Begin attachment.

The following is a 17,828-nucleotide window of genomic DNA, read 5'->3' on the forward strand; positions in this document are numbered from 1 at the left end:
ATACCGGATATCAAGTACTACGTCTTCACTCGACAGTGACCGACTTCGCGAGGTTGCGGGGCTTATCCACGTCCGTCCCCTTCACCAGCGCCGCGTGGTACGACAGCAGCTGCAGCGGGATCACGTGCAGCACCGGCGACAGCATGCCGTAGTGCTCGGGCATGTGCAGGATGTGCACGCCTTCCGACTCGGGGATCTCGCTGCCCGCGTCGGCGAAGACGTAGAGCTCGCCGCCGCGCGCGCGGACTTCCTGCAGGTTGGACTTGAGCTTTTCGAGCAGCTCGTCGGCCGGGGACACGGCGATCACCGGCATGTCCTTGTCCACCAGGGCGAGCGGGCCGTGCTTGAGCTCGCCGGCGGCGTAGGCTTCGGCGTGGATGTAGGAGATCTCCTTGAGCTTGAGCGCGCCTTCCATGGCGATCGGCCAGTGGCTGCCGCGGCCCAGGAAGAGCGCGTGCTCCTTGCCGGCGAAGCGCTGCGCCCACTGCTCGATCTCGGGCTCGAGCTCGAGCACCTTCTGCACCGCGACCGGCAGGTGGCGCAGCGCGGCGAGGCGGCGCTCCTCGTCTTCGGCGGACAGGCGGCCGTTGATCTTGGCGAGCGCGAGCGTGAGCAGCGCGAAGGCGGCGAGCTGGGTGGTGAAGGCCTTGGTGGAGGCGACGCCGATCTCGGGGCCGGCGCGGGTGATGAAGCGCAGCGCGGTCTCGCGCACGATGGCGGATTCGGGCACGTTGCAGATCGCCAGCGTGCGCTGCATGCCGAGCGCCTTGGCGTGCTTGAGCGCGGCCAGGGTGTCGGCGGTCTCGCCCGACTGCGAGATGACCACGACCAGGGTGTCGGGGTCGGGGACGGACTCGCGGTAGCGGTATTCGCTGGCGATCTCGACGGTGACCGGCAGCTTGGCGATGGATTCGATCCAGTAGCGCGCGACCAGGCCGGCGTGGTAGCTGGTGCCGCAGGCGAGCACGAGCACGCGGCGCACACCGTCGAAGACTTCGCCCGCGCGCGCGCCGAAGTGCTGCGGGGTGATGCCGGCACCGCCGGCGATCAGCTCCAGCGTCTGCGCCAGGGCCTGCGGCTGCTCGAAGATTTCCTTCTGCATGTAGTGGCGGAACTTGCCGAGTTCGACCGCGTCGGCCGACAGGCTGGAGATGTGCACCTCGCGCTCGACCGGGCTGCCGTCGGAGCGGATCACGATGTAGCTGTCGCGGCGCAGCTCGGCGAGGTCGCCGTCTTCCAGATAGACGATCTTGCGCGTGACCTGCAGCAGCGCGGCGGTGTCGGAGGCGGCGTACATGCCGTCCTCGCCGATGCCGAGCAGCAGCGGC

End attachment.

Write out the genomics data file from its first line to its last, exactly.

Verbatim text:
The following is a 17,828-nucleotide window of genomic DNA, read 5'->3' on the forward strand; positions in this document are numbered from 1 at the left end:
ATACCGGATATCAAGTACTACGTCTTCACTCGACAGTGACCGACTTCGCGAGGTTGCGGGGCTTATCCACGTCCGTCCCCTTCACCAGCGCCGCGTGGTACGACAGCAGCTGCAGCGGGATCACGTGCAGCACCGGCGACAGCATGCCGTAGTGCTCGGGCATGTGCAGGATGTGCACGCCTTCCGACTCGGGGATCTCGCTGCCCGCGTCGGCGAAGACGTAGAGCTCGCCGCCGCGCGCGCGGACTTCCTGCAGGTTGGACTTGAGCTTTTCGAGCAGCTCGTCGGCCGGGGACACGGCGATCACCGGCATGTCCTTGTCCACCAGGGCGAGCGGGCCGTGCTTGAGCTCGCCGGCGGCGTAGGCTTCGGCGTGGATGTAGGAGATCTCCTTGAGCTTGAGCGCGCCTTCCATGGCGATCGGCCAGTGGCTGCCGCGGCCCAGGAAGAGCGCGTGCTCCTTGCCGGCGAAGCGCTGCGCCCACTGCTCGATCTCGGGCTCGAGCTCGAGCACCTTCTGCACCGCGACCGGCAGGTGGCGCAGCGCGGCGAGGCGGCGCTCCTCGTCTTCGGCGGACAGGCGGCCGTTGATCTTGGCGAGCGCGAGCGTGAGCAGCGCGAAGGCGGCGAGCTGGGTGGTGAAGGCCTTGGTGGAGGCGACGCCGATCTCGGGGCCGGCGCGGGTGATGAAGCGCAGCGCGGTCTCGCGCACGATGGCGGATTCGGGCACGTTGCAGATCGCCAGCGTGCGCTGCATGCCGAGCGCCTTGGCGTGCTTGAGCGCGGCCAGGGTGTCGGCGGTCTCGCCCGACTGCGAGATGACCACGACCAGGGTGTCGGGGTCGGGGACGGACTCGCGGTAGCGGTATTCGCTGGCGATCTCGACGGTGACCGGCAGCTTGGCGATGGATTCGATCCAGTAGCGCGCGACCAGGCCGGCGTGGTAGCTGGTGCCGCAGGCGAGCACGAGCACGCGGCGCACACCGTCGAAGACTTCGCCCGCGCGCGCGCCGAAGTGCTGCGGGGTGATGCCGGCACCGCCGGCGATCAGCTCCAGCGTCTGCGCCAGGGCCTGCGGCTGCTCGAAGATTTCCTTCTGCATGTAGTGGCGGAACTTGCCGAGTTCGACCGCGTCGGCCGACAGGCTGGAGATGTGCACCTCGCGCTCGACCGGGCTGCCGTCGGAGCGGATCACGATGTAGCTGTCGCGGCGCAGCTCGGCGAGGTCGCCGTCTTCCAGATAGACGATCTTGCGCGTGACCTGCAGCAGCGCGGCGGTGTCGGAGGCGGCGTACATGCCGTCCTCGCCGATGCCGAGCAGCAGCGGC